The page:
Imagined by WWII codebreaker and mathematician Alan Turing in the 1930s, the Universal Machine provided the theoretical basis for all modern computing.
“We owe him a huge debt,” said Stephen Fry, who has championed Turing’s innovation throughout the vote. “His Universal Machine idea laid the logical and mathematical foundations of the technology you’re using to read this.” The theoretical basis for all modern computers was laid down when Alan Turing (1912-54) imagined a ‘universal machine’. He described a device that would read symbols on a tape and proposed that the tape could be used to program the machine. However it was not until later that Turing’s ideas were realised as practical machines.
Turing was certainly the most original British thinker on the subject of machine-based calculation and artificial intelligence since Charles Babbage in the 19th century. In the 1930s, he used mathematical logic to analyse the working of a theoretical computer. The outbreak of the Second World War meant that he could apply both his mathematical skills and machine theory to the practical business of code-breaking. The electro-mechanical ‘bombe’ device benefitted from his contributions. By 1945, Turing was working on designing a fully-fledged programmable computer known as ACE, before joining Manchester University and the Mark 1 computer project there. Turing’s interest in computing was widespread and imaginative, from the esoteric ‘Turing test’ and the ability of machines to think; to prototype computer chess programmes of the type commonly played today.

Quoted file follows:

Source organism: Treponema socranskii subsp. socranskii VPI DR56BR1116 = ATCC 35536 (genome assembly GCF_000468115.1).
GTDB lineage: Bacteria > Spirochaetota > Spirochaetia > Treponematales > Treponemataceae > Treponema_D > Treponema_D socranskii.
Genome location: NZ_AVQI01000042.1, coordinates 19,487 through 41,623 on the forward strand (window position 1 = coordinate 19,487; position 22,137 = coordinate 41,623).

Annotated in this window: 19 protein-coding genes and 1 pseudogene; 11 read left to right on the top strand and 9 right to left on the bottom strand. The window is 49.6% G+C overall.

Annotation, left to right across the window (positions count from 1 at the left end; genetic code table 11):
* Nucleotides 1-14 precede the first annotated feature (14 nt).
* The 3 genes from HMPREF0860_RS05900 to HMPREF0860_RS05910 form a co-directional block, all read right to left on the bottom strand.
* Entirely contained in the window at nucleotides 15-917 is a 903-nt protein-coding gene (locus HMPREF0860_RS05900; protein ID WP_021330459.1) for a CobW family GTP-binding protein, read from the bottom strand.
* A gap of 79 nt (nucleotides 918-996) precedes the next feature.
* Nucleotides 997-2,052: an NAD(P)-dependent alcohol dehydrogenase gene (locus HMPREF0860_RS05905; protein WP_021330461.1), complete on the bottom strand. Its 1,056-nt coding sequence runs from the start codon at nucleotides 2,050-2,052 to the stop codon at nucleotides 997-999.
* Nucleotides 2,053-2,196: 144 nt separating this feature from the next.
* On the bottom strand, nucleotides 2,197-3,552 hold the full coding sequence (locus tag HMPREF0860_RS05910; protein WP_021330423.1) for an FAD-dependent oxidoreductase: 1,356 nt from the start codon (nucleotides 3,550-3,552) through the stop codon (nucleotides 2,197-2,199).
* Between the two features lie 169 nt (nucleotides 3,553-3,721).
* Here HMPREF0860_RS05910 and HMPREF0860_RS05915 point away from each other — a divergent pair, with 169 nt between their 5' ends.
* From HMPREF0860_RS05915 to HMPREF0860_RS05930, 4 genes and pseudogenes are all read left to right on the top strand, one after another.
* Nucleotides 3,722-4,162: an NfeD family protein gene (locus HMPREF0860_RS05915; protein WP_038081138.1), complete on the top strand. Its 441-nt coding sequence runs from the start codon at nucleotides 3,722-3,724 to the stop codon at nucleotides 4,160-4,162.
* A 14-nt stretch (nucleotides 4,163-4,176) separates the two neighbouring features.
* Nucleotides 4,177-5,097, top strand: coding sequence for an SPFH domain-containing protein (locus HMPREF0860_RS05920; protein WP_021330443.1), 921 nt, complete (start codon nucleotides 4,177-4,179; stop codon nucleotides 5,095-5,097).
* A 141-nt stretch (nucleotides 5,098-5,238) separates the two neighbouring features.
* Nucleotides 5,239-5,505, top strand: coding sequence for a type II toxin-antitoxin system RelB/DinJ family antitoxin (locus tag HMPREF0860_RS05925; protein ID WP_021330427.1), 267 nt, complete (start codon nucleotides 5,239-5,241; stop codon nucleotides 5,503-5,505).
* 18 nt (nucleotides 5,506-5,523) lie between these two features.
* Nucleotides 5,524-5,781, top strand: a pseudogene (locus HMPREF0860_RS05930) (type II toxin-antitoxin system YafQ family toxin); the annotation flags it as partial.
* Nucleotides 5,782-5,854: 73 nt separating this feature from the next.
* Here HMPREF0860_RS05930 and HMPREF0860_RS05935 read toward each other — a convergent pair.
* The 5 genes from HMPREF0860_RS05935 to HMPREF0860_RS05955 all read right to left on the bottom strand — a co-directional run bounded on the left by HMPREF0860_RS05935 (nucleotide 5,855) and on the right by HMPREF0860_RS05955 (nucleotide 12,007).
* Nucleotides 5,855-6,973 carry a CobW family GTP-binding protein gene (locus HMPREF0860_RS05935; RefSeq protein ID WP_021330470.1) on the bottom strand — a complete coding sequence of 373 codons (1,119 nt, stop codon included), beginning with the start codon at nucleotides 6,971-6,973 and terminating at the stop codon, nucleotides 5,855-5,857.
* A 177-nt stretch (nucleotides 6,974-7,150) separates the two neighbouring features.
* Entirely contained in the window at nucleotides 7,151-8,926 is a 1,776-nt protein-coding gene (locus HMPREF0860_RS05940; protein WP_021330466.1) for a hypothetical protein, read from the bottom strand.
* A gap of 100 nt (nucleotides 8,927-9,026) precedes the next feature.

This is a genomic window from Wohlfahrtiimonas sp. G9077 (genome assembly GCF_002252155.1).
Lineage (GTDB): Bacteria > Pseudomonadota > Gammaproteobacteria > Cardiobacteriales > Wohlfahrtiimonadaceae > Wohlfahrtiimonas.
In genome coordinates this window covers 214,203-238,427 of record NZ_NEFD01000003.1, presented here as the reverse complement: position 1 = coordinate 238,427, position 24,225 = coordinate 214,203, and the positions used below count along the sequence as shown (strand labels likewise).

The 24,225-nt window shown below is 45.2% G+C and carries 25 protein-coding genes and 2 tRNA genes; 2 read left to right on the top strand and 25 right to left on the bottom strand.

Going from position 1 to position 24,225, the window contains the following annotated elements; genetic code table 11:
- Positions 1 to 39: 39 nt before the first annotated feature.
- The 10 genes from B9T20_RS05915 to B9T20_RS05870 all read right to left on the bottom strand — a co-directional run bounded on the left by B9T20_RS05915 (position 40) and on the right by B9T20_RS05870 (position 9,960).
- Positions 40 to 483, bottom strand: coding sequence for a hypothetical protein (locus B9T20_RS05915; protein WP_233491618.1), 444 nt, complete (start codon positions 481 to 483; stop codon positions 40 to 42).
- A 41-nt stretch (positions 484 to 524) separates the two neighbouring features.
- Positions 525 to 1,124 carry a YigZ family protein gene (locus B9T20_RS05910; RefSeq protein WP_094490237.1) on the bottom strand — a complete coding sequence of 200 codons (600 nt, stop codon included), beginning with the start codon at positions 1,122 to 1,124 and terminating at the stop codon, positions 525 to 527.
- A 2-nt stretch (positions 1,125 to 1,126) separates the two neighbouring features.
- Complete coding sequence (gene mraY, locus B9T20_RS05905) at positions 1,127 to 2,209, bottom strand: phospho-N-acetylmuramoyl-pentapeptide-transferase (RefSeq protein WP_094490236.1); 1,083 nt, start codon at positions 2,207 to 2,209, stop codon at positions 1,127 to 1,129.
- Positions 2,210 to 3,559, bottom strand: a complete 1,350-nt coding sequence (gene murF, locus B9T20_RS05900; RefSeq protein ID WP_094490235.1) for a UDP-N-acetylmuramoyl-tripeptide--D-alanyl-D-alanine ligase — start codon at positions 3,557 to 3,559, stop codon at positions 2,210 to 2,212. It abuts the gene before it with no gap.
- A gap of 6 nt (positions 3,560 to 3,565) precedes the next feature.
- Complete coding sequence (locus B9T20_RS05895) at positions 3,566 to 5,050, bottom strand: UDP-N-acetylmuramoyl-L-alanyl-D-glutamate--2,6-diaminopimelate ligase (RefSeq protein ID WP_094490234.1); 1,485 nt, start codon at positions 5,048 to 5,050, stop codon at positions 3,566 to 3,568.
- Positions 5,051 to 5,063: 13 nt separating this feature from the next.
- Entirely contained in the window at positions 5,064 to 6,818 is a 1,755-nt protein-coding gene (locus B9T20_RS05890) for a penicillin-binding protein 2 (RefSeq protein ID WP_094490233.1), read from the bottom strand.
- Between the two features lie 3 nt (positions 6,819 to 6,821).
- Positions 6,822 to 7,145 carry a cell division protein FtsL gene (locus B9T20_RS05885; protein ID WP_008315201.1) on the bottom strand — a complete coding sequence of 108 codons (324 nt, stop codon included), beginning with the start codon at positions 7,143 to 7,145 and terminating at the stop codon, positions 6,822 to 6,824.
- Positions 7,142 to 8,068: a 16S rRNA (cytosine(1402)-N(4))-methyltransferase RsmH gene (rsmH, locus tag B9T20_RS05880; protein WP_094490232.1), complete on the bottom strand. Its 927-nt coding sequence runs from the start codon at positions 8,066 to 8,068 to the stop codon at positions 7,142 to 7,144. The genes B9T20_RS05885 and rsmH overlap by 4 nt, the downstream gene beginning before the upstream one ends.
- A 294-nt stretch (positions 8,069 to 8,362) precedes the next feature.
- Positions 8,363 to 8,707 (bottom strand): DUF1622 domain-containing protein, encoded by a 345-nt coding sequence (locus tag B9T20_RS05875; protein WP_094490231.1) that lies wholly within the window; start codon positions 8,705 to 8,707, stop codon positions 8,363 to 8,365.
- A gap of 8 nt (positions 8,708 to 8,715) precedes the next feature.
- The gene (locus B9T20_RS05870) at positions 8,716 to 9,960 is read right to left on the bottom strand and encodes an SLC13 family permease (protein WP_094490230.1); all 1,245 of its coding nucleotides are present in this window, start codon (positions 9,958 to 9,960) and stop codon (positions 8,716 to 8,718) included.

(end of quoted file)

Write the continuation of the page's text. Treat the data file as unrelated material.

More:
The Royal Society obituary of Alan Turing, written in 1955, is striking for its omission of the most famous facts surrounding Turing’s life and death: his wartime cryptanalysis work at Bletchley Park and his suicide following a conviction for homosexuality.
Read the Royal Society’s journal, Interface Focus’s themed issue on “Computability and the Turing centenary” organized by S. Barry Cooper and Philip Maini. Free to access online now.